- 15 Apr 19
It has been a seismic few weeks in Irish football (and we’re not talking about the exploits of Mick McCarthy’s boys in green!). Here, Hot Press outlines the extraordinary series of events that resulted in the year's biggest sporting controversy – and the almost inevitable departure from the association of the former CEO of the FAI, John Delaney.
Pressure was mounting today, which will almost certainly bring an end to John Delaney’s involvement in the FAI. Until very recently, the former Chief Executive was regarded as one of the most powerful figures in Irish sport. He was also very popular with at least sections of the grass roots, having successfully cultivated relationships with those involved in junior football all over Ireland.
With that power base successfully established, in the world of sport in Ireland he was as close as you'd get to a superstar – and as such he was both widely admired, often envied and sometimes loathed. But for most of his career he had flown the right side of popular opinion.
Now, however, that tide has turned, in a way that must be extremely difficult for John Delaney to grapple with. The road to the downfall of one of Ireland's best known sports officials may have been paved with good intentions – but, however you spin the facts, they do not look good to objective observers. And so it seems that he will likely have to bow to the inevitable – though there is little doubt too, that lawyers will be involved.
John Delaney was Ireland’s Mr. Football. He had a huge salary to match. He was well got in UEFA, and FIFA, and had done what most people would acknowledge was very good work in bringing tournament football to Ireland – including this year's U17 European Championships, as well as three games in next year's Europe-wide senior tournament. In that context, the initial decision to change the nature of his role with the FAI to Executive Vice President, in charge of negotiations with international bodies, actually made some sense. But given the extent of the controversies that have been mounting, that seems to no longer be a long-term runner.
How it will all end, and with what impact on the individuals involved, remains to be seen. But what has emerged so far does not make lovely bed-time reading...
– The controversy began with the €100,000 loan, made by John Delaney to the FAI, which was the focus of the original story in the Sunday Times – and details of which John Delaney tried to prevent being published. The loan was repaid to Delaney a few months later. However, it now appears that the Board of the FAI were not made properly aware of what was a highly unusual financial transaction. And it is certainly the case that Sports Ireland, who provide a relatively small but still important level of funding to the FAI, were not informed – as they should have been under the terms of their grant support.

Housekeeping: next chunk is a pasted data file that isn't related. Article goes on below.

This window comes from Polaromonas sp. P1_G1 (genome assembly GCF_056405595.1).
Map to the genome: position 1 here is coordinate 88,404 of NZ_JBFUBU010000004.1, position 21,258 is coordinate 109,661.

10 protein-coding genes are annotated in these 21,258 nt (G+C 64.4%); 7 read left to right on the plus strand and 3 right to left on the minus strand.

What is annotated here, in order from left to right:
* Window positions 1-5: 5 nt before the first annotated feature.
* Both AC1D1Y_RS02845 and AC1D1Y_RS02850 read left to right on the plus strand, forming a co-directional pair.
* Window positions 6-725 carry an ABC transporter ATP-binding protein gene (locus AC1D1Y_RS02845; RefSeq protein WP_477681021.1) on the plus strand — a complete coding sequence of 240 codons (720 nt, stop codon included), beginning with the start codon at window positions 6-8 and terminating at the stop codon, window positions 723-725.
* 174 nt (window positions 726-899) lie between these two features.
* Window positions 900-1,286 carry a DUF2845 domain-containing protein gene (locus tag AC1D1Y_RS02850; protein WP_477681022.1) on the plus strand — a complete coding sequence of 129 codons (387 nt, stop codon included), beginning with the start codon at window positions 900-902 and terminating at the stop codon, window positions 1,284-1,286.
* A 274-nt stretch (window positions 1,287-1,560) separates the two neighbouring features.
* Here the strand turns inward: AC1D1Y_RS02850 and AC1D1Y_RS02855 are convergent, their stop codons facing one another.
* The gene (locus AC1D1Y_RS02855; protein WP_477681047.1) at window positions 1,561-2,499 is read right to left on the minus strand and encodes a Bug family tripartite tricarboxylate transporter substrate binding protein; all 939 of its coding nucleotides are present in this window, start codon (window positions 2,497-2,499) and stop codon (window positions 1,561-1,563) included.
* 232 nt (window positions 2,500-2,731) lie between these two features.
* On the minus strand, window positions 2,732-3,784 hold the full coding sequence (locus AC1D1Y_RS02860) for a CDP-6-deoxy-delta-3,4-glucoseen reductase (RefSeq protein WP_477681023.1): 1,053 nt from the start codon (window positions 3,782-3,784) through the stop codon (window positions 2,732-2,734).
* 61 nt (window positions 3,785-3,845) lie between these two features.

– A further question has also arisen in relation to cash flow issues. Reports suggest that the money which Dundalk earned as a result of their performances in Europe in 2017 were paid first to the FAI – and then dispensed to Dundalk, by agreement, on a phased basis. However, it is not clear how it happened that when Dundalk requested the final payment, the funds were not in the relevant FAI account. It was apparently when Dundalk pushed for the funds – a figure in the region of €300k – as a matter of urgency that the loan was made by John Delaney.
– Another serious question has arisen in relation to the fact that, in addition to his salary of €360k, the FAI were also paying the rent on a dwelling occupied by John Delaney. This amounted to an additional €36k a year. The precise arrangements in relation to this so far remain unclear, nor is there any certainty as to who else within the FAI might have been aware of it – though clearly it would be strange if the organisation’s Financial Controller were unaware of it at the time the payments started. Either way, it is certainly an extraordinary arrangement.